The Phoenix Financial investment was unknown to and not approved by Sterling for sale
by its Approved Persons, including the Respondent. The Phoenix Financial investment was not
carried on for the account of or through the facilities of Sterling.

4 See note 1 above.
5 RC and HC have not responded to Staff’s request for additional information and documents concerning their
investments in Phoenix Financial.
Page 17 of 22

Allegation #1: Standard of conduct

40.
As described above, between August 14, 2006 and November 24, 2009, the Respondent
led LM to believe that:

a) the Respondent had opened an account for LM at the Member;
b) the Respondent was dealing with LM in LM’s capacity as a client of the Member; and
c) the Respondent was processing transactions for LM in an account at the Member in
accordance with LM’s instructions;

When, in fact:

a) the Respondent had not opened an account for LM;
b) the Member was not aware of LM and was not supervising the Respondent’s dealings
with LM; and
c) the Respondent was not processing any securities related business on LM’s behalf
through the accounts and facilities of the Member;
thereby engaging in conduct unbecoming an Approved Person, contrary to MFDA Rule 2.1.1.

Allegation #2: Standard of conduct

41.
As described above, between July 15, 2006 and November 24, 2009, the Respondent
solicited and accepted $40,000 from LM purportedly to invest on LM’s behalf in Phoenix
Financial Services, a company owned or controlled by the Respondent, and failed to repay or
otherwise account for $35,000 of the monies, contrary to MFDA 2.1.1.

Allegation #3: Securities related business outside the Member

42.
As described above, between July 15, 2006 and December 29, 2006 and then again from
November 23, 2007 to November 24, 2009, the Respondent engaged in securities related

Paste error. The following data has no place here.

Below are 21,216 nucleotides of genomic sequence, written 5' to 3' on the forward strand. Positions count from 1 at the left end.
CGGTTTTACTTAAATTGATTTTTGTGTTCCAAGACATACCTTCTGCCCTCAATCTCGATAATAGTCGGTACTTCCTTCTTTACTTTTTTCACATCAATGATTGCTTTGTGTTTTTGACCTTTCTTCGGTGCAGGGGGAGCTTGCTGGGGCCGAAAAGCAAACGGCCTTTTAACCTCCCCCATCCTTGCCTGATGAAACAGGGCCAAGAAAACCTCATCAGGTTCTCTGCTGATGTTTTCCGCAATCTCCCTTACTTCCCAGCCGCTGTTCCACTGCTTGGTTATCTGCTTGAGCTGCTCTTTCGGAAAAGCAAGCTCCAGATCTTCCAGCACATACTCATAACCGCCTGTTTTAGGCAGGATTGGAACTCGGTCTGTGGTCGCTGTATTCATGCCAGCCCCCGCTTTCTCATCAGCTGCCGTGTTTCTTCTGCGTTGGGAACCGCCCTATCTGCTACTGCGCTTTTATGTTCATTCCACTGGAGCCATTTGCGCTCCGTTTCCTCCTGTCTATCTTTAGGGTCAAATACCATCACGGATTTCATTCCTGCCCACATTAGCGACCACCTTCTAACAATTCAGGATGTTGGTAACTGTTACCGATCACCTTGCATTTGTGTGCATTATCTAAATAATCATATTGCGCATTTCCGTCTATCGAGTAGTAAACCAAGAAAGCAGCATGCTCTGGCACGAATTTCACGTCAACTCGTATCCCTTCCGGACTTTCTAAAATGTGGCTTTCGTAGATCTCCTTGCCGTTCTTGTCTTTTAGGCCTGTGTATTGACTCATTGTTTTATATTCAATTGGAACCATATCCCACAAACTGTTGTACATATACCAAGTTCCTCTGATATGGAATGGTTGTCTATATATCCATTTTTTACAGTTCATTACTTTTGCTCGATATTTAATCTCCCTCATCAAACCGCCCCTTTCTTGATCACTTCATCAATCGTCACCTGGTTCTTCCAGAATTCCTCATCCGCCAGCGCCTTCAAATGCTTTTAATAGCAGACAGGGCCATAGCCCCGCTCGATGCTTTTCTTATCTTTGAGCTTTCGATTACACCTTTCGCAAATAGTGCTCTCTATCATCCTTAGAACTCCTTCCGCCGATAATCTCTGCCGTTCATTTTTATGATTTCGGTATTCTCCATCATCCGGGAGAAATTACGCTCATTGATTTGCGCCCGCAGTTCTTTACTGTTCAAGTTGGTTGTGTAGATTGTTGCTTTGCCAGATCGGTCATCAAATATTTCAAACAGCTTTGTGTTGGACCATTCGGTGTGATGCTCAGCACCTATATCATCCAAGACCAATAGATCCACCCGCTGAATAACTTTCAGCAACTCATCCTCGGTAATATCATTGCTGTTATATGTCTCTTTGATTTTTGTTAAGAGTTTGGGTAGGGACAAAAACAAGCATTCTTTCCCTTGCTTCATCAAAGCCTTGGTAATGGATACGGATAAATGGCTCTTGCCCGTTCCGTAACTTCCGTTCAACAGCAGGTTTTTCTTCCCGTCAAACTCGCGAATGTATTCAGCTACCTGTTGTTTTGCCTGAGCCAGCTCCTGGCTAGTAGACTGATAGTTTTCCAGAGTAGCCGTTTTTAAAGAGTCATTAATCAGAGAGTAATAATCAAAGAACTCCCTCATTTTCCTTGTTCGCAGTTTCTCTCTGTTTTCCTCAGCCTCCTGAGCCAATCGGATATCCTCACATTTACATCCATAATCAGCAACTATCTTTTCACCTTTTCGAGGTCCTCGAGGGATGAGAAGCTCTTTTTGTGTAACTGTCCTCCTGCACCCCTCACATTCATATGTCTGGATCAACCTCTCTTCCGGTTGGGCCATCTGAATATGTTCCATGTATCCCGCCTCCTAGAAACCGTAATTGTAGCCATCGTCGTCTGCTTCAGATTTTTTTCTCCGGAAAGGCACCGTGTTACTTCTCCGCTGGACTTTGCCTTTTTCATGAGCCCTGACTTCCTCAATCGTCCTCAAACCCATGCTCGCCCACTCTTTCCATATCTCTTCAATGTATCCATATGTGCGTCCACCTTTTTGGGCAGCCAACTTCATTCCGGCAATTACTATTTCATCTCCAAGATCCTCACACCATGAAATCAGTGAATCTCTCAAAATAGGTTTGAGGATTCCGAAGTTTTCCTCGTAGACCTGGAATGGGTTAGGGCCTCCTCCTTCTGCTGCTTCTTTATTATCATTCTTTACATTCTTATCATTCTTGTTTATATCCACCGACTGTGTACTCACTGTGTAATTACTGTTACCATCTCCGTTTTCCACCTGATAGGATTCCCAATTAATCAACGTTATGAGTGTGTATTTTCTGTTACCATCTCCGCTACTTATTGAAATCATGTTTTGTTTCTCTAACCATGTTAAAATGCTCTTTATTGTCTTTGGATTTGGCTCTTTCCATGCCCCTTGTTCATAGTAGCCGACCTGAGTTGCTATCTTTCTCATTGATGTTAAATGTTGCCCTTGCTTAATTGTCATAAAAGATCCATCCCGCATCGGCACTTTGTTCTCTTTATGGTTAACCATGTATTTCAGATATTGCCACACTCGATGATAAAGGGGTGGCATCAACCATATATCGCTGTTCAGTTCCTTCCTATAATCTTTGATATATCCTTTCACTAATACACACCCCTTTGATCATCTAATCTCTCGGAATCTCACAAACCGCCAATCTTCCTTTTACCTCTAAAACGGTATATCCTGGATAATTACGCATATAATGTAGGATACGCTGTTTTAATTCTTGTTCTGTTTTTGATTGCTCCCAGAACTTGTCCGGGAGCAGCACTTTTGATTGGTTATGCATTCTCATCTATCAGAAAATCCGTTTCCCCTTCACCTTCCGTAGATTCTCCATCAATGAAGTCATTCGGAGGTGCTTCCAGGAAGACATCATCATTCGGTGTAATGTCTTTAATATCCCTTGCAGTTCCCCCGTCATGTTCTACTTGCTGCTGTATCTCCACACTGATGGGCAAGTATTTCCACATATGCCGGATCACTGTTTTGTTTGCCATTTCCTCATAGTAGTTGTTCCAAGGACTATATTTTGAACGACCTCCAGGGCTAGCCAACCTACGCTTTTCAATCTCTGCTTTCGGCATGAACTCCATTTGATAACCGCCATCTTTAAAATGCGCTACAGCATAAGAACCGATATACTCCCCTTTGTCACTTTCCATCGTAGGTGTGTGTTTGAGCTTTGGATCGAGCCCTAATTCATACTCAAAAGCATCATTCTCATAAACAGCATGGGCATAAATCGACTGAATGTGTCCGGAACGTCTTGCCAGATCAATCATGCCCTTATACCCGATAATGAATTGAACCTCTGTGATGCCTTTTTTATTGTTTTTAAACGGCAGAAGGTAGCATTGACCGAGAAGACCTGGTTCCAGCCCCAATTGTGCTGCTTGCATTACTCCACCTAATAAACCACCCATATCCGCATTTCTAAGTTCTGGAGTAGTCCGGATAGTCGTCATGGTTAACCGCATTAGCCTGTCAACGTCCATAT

business that was not carried on for the account and through the facilities of the Member by
selling or facilitating the sale of securities in Phoenix Financial Services, a company owned or
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controlled by the Respondent, to LM, RC and HC outside the Member, contrary to MFDA Rules
1.1.1(a) and 2.1.1.

Allegation #4: Unapproved outside business activity

43.
In the event the conduct described above in relation to Allegation 33 did not constitute
securities related business, then between July 15, 2006 and December 29, 2006 and again from
November 23, 2007 to November 24, 2009, the Respondent had and continued in another gainful
occupation that was not disclosed to and approved by the Member by selling or facilitating the
sale of securities in Phoenix Financial Services, a company owned or controlled by the
Respondent, to LM, RC and HC, contrary to MFDA Rules 1.2.1(d) and 2.1.1.

Allegation #5: Failure to Cooperate

44.
As is set out in chart below, the Respondent has failed to cooperate with Staff’s
investigation into the matters alleged herein, notwithstanding that Staff has made a number of
attempts to contact the Respondent in order to obtain documents and information.

Date
Content of Letter
Method of delivery
Outcome
November 27, 2009 Staff letter
Registered and
Registered mail- refused by
requesting signed
Regular mail
recipient.
statement of facts –
regular not returned
due date Dec 11/09
December 22, 2009
Staff fail to
Registered and
Registered – refused by
cooperate letter
Regular mail
recipient.
regular not returned
January 11, 2010
Staff fail to
Registered mail
Recipient not located
cooperate letter –
duplicate
February 10, 2010
Staff letter
Registered and
Registered – recipient not
requesting signed
Regular mail
located;
statement of facts
regular not returned
February 19, 2010
Staff letter advising
Registered and
Registered refused by
of investigation
Regular mail
recipient; regular – return to
escalation
sender
July 14, 2010
Staff letter
Registered and
Registered – recipient not
requesting
regular mail
located; regular – return to
attendance at
sender
interview
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November 22, 2010
Staff letter
Personal Service
The Respondent was served
requesting statement
on December 8, 2010
& interview and
advise of failure to
cooperate

45.
The Respondent has failed or refused to respond to Staff’s letters. As a result, Staff has
been unable to determine the full nature and extent of the Respondent’s misconduct, including
whether other clients and individuals (i.e. individuals who were not clients of either Dundee or
Sterling and in respect of whom neither Dundee nor Sterling would have any reasonable means
for identifying them in the absence of the Respondent’s cooperation) may have provided monies
directly to the Respondent to invest on their behalf.

46.